NEW DELHI, (AP) -India and China, the world’s two fastest-growing economies, will work to double trade with each other in the next three years, their leaders said Tuesday after a summit in the Indian capital.
Chinese President Hu Jintao added there was enough room for the emerging powers to develop simultaneously. He was in India for a four-day visit, the first by a Chinese president in a decade.
Despite political irritants, India-China economic ties have grown rapidly in recent years and two-way trade is projected to reach $20 billion this year, up from almost nothing two decades ago.
India Prime Minister Manmohan Singh said the nations would work to raise bilateral trade to $40 billion by 2010.
“As two large Asian states and as two of the fastest-growing emerging economies of the world, cooperation between China and India transcends the bilateral and has global significance,” Singh said.
New Delhi had been expected to seek China’s backing for a civilian nuclear deal with the United States.
Singh said that “cooperation in the field of civilian nuclear energy will be promoted,” but did not elaborate.
The deal seeks to give India access to the heavily regulated international market for nuclear fuel and technologies.
The visit also focused on resolving political differences rooted in a 1962 border war. Hu said those efforts would be intensified.
“We both believe that an early settlement on the boundary question serves the fundamental interest of our two countries,” Hu said.
Relations also have been dogged by the presence in India of the Dalai Lama and 120,000 exiles from Tibet, as well as Beijing’s strategic alliance with India’s neighbor and archrival, Pakistan.
China accuses the Dalai Lama, the exiled spiritual leader of Tibet’s Buddhists, of trying to divide China.
No mention was made of Tibet at the summit and on Tuesday police fanned out across New Delhi to protect Hu and to prevent protesters embarrassing him.
“Police have imposed a ban on assembly of more than five persons in the areas to be visited by the Chinese president,” New Delhi police spokesman Rajan Bhagat said.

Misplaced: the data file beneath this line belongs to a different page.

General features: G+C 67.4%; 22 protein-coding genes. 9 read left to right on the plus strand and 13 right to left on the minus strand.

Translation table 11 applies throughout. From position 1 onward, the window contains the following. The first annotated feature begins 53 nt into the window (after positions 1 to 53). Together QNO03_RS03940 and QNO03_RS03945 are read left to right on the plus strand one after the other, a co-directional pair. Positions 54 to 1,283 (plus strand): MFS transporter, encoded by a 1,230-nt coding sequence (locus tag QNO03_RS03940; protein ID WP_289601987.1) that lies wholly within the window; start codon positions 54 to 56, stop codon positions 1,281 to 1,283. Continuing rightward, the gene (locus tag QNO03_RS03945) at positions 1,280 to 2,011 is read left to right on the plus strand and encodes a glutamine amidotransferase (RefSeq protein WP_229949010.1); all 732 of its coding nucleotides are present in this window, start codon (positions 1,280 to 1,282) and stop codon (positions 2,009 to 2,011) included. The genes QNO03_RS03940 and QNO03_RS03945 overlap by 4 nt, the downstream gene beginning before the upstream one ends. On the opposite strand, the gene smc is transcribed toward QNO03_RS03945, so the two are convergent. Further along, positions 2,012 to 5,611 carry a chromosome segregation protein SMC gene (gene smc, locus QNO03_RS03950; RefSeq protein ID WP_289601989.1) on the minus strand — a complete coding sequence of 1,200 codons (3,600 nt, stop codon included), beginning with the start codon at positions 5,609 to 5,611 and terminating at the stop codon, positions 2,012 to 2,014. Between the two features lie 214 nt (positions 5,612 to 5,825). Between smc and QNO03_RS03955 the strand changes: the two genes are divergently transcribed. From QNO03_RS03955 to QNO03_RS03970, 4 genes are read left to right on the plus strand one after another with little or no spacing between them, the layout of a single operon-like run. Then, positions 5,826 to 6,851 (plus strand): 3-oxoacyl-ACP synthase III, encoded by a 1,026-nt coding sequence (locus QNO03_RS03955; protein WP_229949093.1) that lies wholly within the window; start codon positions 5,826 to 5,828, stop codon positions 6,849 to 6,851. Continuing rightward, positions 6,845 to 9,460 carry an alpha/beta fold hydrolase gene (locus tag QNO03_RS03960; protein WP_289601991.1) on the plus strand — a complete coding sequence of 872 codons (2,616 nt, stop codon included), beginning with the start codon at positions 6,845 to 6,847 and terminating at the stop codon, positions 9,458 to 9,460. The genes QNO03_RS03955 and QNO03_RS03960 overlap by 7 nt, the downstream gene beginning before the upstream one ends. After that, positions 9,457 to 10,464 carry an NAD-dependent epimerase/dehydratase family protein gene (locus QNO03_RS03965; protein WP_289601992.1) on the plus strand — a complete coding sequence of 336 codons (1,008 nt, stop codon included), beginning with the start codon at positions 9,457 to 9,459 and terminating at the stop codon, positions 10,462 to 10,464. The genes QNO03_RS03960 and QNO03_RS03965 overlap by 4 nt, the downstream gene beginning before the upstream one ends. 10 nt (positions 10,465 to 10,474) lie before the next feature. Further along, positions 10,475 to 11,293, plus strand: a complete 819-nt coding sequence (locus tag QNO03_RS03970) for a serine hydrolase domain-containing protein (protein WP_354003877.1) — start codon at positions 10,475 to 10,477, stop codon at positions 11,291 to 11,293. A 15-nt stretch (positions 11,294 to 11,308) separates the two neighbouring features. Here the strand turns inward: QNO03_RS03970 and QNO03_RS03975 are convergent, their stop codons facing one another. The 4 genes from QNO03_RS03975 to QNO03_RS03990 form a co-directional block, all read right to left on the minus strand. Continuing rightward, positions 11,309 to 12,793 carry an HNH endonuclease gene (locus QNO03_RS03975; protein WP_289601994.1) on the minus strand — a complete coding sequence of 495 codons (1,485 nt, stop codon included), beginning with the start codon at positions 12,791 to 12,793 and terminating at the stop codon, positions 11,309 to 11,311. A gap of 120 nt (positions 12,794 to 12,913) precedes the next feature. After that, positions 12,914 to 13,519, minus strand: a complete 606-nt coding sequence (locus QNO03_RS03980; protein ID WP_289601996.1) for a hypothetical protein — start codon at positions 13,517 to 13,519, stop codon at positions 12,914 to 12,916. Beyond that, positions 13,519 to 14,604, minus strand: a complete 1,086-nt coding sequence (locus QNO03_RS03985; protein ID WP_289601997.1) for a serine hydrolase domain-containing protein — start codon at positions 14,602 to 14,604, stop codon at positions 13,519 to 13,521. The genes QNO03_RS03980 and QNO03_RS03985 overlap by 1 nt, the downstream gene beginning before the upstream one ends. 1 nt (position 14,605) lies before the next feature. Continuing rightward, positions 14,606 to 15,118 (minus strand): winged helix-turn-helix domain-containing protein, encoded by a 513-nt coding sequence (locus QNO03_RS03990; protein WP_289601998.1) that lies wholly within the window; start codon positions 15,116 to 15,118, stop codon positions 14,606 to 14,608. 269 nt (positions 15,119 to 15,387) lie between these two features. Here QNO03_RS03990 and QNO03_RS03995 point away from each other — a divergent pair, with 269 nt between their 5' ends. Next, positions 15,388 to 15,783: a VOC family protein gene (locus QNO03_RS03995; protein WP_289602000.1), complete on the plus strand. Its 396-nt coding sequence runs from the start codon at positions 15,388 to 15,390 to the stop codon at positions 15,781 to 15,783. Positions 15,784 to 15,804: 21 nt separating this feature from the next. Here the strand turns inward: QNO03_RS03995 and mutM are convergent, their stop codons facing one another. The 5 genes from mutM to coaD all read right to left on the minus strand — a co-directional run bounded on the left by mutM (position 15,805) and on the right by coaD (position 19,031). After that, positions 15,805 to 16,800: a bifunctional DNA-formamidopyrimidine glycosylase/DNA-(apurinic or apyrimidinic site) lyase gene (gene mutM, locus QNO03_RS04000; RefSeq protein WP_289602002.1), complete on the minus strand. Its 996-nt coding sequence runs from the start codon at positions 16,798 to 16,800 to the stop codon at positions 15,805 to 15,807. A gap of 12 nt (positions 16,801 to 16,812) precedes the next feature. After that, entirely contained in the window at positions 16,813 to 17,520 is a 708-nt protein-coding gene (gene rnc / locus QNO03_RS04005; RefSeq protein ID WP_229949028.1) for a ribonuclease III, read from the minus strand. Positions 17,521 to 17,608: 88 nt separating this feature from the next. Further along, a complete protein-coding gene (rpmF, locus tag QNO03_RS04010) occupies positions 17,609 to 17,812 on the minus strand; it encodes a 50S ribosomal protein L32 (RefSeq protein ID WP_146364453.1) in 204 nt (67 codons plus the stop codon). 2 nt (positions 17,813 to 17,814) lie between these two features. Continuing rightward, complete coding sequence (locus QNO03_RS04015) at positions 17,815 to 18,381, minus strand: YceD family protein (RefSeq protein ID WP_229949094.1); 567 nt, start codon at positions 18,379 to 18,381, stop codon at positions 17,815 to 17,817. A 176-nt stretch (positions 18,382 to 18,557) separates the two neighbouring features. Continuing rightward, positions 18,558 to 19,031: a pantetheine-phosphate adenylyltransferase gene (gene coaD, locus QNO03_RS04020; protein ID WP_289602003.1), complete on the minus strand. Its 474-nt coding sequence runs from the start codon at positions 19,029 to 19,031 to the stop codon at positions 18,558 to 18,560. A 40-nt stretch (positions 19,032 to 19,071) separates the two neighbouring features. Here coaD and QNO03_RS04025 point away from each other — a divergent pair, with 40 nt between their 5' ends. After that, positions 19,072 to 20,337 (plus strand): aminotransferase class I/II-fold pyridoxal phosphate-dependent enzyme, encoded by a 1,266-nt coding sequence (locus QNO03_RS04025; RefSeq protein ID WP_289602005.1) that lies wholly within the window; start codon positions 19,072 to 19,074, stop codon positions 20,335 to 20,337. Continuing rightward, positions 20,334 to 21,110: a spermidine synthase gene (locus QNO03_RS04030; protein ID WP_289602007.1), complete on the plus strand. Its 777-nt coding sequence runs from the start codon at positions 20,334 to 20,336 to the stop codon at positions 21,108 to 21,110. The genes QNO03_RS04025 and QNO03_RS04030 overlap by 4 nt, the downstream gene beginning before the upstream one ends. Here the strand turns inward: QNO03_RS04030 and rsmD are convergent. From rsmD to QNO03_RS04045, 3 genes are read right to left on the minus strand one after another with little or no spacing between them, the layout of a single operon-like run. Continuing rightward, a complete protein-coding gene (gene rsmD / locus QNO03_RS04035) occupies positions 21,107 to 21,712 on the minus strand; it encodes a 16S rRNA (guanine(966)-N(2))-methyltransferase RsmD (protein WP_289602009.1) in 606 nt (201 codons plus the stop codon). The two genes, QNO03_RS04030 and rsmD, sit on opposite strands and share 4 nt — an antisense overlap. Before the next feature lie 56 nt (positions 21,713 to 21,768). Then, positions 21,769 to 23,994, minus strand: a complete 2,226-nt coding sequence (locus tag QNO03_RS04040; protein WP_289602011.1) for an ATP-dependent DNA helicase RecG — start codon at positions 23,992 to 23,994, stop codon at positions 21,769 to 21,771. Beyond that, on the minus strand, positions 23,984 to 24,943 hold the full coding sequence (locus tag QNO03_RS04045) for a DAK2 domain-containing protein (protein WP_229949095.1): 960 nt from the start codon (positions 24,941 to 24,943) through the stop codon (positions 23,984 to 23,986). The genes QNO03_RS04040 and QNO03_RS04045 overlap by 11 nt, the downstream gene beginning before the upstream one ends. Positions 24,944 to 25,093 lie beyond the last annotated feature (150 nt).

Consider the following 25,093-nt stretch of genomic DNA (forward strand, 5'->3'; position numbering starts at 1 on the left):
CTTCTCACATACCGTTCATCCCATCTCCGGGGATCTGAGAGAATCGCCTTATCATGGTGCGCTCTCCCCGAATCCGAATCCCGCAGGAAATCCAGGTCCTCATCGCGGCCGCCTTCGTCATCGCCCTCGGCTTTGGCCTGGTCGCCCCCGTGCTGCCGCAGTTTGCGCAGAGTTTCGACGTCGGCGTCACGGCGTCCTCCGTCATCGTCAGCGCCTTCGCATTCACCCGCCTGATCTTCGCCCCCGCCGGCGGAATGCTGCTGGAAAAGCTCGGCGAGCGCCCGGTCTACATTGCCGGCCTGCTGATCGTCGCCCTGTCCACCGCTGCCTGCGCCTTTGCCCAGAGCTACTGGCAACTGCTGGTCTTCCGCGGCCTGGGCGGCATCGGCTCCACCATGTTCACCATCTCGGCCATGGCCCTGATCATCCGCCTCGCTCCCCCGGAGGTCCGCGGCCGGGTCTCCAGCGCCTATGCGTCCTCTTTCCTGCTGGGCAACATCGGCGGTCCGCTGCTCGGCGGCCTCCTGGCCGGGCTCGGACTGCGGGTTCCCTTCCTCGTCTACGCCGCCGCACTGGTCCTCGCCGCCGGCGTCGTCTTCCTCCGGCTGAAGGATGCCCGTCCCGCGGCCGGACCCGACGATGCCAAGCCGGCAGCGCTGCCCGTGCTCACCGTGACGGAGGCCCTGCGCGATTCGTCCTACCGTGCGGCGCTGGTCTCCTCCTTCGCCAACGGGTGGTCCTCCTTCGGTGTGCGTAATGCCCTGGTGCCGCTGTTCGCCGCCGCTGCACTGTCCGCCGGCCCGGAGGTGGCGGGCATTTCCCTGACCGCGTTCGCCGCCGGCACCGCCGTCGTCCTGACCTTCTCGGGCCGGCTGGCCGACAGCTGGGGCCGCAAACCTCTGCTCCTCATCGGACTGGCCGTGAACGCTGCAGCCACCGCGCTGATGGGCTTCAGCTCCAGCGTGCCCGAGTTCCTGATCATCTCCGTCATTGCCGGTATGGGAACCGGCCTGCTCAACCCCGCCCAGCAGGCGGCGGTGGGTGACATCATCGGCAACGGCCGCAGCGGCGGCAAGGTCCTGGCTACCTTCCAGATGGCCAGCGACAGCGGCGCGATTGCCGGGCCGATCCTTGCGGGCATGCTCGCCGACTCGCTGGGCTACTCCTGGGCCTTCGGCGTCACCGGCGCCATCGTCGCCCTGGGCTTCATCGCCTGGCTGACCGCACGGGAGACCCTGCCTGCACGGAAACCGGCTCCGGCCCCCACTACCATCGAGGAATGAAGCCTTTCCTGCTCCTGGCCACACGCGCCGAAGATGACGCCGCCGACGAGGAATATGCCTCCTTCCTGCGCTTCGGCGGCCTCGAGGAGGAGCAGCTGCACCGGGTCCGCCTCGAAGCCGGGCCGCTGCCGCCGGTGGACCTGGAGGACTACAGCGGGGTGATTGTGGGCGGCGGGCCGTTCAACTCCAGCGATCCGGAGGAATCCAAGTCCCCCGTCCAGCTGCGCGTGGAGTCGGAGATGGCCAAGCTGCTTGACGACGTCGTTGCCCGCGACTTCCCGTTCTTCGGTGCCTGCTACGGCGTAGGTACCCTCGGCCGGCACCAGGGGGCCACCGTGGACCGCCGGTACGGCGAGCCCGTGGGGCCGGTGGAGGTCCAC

In Beijing, Chinese Foreign Ministry Spokeswoman Jiang Yu condemned recent protests by Tibetan exiles in New Delhi.
“India said it does not allow any Tibetans to engage in anti-China political activities on its territory. We appreciate this statement made by India and we hope that India can honor its commitment on this issue,” she said.
Four Tibetan protesters were arrested Monday after holding up posters saying “Down with China” and “Freedom for Tibet” as Hu’s convoy left the airport, said Dhondhup Dorjee, a spokesman for Tibetan exiles.
More than 1,000 Tibetans, led by Buddhist monks in maroon and yellow robes, held a protest march in New Delhi hours before Hu arrived. The protesters, their faces painted in the colors of the Tibetan flag, chanted anti-China slogans and demanded freedom for Tibet.
After the meeting the two sides signed a series of 13 agreements on economic, trade, finance, information, energy, science, technology, agriculture and education ties.
They also agreed to have China open a consulate in the east Indian city of Calcutta and India would reciprocate in Guangzhou. 2007 was also declared a year of friendship and tourism between the two countries.
Hu leaves India for Pakistan on Thursday after visiting the Indian cities of Agra and Mumbai.